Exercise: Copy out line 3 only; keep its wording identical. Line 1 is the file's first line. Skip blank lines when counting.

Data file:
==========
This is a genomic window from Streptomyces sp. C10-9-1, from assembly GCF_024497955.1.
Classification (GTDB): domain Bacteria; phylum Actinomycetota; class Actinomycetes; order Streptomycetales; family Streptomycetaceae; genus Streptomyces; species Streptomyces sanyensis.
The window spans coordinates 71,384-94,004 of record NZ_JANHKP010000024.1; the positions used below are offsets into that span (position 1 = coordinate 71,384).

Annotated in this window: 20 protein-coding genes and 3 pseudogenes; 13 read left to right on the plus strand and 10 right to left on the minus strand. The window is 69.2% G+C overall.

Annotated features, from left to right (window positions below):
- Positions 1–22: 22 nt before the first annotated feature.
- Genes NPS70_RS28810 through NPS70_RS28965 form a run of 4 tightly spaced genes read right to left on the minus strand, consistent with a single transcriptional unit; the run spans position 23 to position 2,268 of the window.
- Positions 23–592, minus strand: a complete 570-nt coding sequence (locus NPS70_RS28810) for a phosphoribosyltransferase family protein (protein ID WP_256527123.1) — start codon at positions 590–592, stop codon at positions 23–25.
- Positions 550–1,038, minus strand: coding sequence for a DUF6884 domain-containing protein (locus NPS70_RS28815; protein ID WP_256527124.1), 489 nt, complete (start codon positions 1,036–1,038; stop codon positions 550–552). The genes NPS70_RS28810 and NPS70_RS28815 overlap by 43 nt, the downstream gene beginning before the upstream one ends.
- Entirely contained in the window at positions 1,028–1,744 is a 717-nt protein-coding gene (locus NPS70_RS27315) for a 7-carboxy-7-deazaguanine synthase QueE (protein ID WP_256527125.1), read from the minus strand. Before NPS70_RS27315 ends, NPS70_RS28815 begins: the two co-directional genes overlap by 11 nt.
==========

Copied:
The window spans coordinates 71,384-94,004 of record NZ_JANHKP010000024.1; the positions used below are offsets into that span (position 1 = coordinate 71,384).